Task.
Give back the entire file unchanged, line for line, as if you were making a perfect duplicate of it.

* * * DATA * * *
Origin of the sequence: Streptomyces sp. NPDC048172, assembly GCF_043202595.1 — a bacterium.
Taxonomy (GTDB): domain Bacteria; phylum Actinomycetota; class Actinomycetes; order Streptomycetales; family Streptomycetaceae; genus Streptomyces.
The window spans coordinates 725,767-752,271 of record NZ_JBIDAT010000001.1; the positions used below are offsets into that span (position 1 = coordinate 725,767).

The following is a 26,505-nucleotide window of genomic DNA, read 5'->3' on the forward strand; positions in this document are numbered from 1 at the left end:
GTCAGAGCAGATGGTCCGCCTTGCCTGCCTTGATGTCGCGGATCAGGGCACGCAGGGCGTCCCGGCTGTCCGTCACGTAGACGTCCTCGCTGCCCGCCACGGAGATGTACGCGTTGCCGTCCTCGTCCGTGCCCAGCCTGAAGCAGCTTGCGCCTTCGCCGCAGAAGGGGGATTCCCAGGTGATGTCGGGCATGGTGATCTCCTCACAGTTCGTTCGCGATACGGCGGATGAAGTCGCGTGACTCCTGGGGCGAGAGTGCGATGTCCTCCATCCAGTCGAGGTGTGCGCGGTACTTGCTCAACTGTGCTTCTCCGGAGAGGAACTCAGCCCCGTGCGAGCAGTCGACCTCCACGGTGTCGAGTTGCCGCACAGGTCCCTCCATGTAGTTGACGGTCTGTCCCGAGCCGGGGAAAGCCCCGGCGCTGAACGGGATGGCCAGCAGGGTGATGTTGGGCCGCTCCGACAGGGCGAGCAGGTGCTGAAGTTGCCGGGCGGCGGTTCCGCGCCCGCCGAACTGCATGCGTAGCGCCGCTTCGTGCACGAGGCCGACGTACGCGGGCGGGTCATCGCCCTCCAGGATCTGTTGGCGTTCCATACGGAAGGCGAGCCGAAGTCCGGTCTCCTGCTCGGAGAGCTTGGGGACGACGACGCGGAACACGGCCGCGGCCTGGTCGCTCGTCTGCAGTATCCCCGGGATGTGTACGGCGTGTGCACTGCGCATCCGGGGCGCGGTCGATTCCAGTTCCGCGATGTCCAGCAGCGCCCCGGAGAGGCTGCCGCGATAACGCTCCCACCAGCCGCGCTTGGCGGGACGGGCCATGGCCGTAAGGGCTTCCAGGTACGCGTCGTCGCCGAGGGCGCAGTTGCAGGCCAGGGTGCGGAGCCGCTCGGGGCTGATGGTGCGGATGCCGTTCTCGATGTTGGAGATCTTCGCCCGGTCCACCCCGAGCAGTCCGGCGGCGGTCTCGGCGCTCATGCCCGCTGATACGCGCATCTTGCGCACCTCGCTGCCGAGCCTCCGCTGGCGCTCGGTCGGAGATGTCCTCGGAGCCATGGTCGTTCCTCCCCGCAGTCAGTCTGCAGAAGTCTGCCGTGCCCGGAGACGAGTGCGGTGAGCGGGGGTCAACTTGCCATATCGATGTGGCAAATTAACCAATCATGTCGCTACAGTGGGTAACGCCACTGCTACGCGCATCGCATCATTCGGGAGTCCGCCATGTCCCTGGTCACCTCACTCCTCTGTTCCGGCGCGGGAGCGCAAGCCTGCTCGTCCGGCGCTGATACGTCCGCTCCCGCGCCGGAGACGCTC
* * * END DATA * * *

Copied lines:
Origin of the sequence: Streptomyces sp. NPDC048172, assembly GCF_043202595.1 — a bacterium.
Taxonomy (GTDB): domain Bacteria; phylum Actinomycetota; class Actinomycetes; order Streptomycetales; family Streptomycetaceae; genus Streptomyces.
The window spans coordinates 725,767-752,271 of record NZ_JBIDAT010000001.1; the positions used below are offsets into that span (position 1 = coordinate 725,767).

The following is a 26,505-nucleotide window of genomic DNA, read 5'->3' on the forward strand; positions in this document are numbered from 1 at the left end:
GTCAGAGCAGATGGTCCGCCTTGCCTGCCTTGATGTCGCGGATCAGGGCACGCAGGGCGTCCCGGCTGTCCGTCACGTAGACGTCCTCGCTGCCCGCCACGGAGATGTACGCGTTGCCGTCCTCGTCCGTGCCCAGCCTGAAGCAGCTTGCGCCTTCGCCGCAGAAGGGGGATTCCCAGGTGATGTCGGGCATGGTGATCTCCTCACAGTTCGTTCGCGATACGGCGGATGAAGTCGCGTGACTCCTGGGGCGAGAGTGCGATGTCCTCCATCCAGTCGAGGTGTGCGCGGTACTTGCTCAACTGTGCTTCTCCGGAGAGGAACTCAGCCCCGTGCGAGCAGTCGACCTCCACGGTGTCGAGTTGCCGCACAGGTCCCTCCATGTAGTTGACGGTCTGTCCCGAGCCGGGGAAAGCCCCGGCGCTGAACGGGATGGCCAGCAGGGTGATGTTGGGCCGCTCCGACAGGGCGAGCAGGTGCTGAAGTTGCCGGGCGGCGGTTCCGCGCCCGCCGAACTGCATGCGTAGCGCCGCTTCGTGCACGAGGCCGACGTACGCGGGCGGGTCATCGCCCTCCAGGATCTGTTGGCGTTCCATACGGAAGGCGAGCCGAAGTCCGGTCTCCTGCTCGGAGAGCTTGGGGACGACGACGCGGAACACGGCCGCGGCCTGGTCGCTCGTCTGCAGTATCCCCGGGATGTGTACGGCGTGTGCACTGCGCATCCGGGGCGCGGTCGATTCCAGTTCCGCGATGTCCAGCAGCGCCCCGGAGAGGCTGCCGCGATAACGCTCCCACCAGCCGCGCTTGGCGGGACGGGCCATGGCCGTAAGGGCTTCCAGGTACGCGTCGTCGCCGAGGGCGCAGTTGCAGGCCAGGGTGCGGAGCCGCTCGGGGCTGATGGTGCGGATGCCGTTCTCGATGTTGGAGATCTTCGCCCGGTCCACCCCGAGCAGTCCGGCGGCGGTCTCGGCGCTCATGCCCGCTGATACGCGCATCTTGCGCACCTCGCTGCCGAGCCTCCGCTGGCGCTCGGTCGGAGATGTCCTCGGAGCCATGGTCGTTCCTCCCCGCAGTCAGTCTGCAGAAGTCTGCCGTGCCCGGAGACGAGTGCGGTGAGCGGGGGTCAACTTGCCATATCGATGTGGCAAATTAACCAATCATGTCGCTACAGTGGGTAACGCCACTGCTACGCGCATCGCATCATTCGGGAGTCCGCCATGTCCCTGGTCACCTCACTCCTCTGTTCCGGCGCGGGAGCGCAAGCCTGCTCGTCCGGCGCTGATACGTCCGCTCCCGCGCCGGAGACGCTC